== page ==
Maybe there were not enough sober-minded people in Hastings to keep the gardens going?  Things don't change much...


    That's all for now - this coming week is Grand Daughter week. We have exciting adventures planned.....


    

Tuesday, 16 August 2016

A walk to Hastings Country Park

From our house, we can walk up to, and through, the Hastings Country Park. You can see that it was a perfect walking morning, so we went for a five mile circuit, planning to break our journey for coffee and cake at the Coastguards Tea Rooms. When the weather is like this, who would want to be anywhere else but right here?

Sunny morning in the Country Park - this view is within easy walking distance for us....
     We are so lucky to have the Country Park - it is owned and maintained by Hastings Council - a colossal task for quite a small, and poor, local authority.
     The walk starts with the steepest bit - a climb up the side of the East Hill, from the unmade bit of Harold Road via the steps through Pinder's Shaw wood.
The path up to the East Hill

Just a few of the steps - have never counted the total...
     This is an old, old footpath, pre-dating most of the roads.  Pinder's Shaw was once the site of a famous temperance tea-garden - see the extract below, from a web-site piece on the temperance movement in Hastings:
'A political dimension emerged in 1884 with the foundation of the National Temperance Federation, associated with the Liberal Party. Brewers and publicans were generally Conservative. From the 1860s the town had several temperance hotels, restaurants and coffee houses. There were Temperance Hotels in St Leonards, Silverhill, Old Town, Clive Vale and the town centre. The biggest was the Harold Hotel, Harold Gardens in Pinders Shaw. It had an attached temperance tea garden where very successful fĂȘtes were attended by thousands with facilities for ‘dancing for several hundred’. However, its proprietor William Rogers (formerly a Good Templar) changed his mind about temperance in 1879 and applied for a licence and again in 1880, which was refused. The magistrates were puzzled: ‘How can a temperance man apply for a licence? they asked. ‘I’ve changed my diet,’ he replied.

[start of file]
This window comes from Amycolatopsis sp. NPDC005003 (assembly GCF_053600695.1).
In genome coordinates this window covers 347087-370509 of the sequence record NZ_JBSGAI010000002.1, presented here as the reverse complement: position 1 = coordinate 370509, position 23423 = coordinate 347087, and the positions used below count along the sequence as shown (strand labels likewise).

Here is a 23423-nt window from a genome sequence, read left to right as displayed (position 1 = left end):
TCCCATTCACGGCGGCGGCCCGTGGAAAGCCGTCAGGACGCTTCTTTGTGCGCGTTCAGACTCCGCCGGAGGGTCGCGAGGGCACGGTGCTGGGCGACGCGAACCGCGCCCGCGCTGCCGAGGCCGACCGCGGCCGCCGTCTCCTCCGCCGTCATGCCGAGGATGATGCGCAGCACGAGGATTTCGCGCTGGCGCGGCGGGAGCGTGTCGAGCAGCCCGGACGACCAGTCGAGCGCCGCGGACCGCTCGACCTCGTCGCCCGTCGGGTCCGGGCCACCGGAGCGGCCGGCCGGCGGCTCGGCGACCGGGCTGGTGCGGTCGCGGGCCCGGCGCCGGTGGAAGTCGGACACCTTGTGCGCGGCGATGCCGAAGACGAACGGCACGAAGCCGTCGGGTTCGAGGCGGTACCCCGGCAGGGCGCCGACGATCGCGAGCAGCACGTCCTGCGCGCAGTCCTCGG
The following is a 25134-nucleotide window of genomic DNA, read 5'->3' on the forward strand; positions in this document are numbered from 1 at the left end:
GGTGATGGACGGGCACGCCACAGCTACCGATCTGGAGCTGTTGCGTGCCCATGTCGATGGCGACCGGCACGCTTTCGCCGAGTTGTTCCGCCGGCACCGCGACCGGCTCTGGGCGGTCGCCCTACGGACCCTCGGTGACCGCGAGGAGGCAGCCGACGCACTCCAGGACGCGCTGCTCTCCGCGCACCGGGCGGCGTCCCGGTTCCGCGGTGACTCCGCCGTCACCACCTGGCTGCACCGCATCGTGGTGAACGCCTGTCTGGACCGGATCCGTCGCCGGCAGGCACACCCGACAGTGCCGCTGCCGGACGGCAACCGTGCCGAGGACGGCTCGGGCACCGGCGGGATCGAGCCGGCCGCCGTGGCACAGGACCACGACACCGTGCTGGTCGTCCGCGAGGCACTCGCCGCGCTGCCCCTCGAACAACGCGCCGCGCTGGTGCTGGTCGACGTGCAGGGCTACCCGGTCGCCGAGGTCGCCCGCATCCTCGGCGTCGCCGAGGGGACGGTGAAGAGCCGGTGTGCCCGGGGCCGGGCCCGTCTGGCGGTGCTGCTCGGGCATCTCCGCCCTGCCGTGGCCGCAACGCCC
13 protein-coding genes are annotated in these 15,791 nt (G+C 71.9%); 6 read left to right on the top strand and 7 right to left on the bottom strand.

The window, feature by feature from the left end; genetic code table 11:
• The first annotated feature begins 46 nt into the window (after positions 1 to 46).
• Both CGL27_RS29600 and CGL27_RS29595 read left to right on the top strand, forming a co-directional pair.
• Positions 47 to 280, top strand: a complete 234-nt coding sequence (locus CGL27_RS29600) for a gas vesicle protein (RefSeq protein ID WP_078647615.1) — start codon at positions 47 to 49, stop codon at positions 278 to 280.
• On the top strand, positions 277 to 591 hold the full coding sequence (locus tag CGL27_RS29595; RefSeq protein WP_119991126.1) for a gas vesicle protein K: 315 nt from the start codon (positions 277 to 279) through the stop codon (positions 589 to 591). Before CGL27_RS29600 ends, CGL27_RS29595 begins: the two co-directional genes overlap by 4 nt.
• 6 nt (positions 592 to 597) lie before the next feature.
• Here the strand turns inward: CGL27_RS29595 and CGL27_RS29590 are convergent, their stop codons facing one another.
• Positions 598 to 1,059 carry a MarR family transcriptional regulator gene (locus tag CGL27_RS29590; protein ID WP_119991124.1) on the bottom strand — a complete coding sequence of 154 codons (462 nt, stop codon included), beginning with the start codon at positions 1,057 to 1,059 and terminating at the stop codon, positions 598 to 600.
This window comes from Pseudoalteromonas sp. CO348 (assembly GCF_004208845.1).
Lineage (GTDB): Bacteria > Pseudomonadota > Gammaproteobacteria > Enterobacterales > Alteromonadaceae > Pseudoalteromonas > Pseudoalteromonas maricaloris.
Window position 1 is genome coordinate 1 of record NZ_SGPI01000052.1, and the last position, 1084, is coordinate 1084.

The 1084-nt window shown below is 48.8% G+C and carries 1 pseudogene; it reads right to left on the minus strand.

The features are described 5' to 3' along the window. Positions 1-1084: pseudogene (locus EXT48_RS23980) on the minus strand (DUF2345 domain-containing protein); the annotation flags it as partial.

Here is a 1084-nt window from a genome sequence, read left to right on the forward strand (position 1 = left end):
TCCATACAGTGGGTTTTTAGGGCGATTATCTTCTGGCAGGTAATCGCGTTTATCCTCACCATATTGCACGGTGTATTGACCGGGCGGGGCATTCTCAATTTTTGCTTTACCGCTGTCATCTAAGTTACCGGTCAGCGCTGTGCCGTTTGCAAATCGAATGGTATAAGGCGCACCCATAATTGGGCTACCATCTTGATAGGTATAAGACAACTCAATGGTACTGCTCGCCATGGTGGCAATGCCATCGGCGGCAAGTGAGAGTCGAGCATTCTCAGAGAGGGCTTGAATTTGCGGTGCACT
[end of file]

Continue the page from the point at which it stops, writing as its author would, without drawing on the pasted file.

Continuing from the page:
The magistrates were further confused when another former Good Templar built a public house (to be called the Foresters Arms) in nearby Pindars Road in 1878. His licence applications were also turned down until in 1881 the Foresters Arms was granted an Off Licence. The area, formerly Clive Vale Farm, had been purchased by the National Freehold Land Company, divided into plots for ‘forty shilling freeholds’ enabling freeholders to get the vote. The land company was founded by two Liberal MPs Cobden and Bright, who were temperance campaigners. There might be a connection between the company and the granting of licences in Clive Vale'.
     The old Forester's Arms, now a house, is still standing, but I can find no trace of the Harold Hotel  or the tea garden. I don't even know where it would have stood. It must have been a big place, to have dancing space for hundreds of people.... Presumably it must have been on a patch of flat land, but where?  It is strange that something that was around relatively recently can totally vanish. Does anyone reading this know?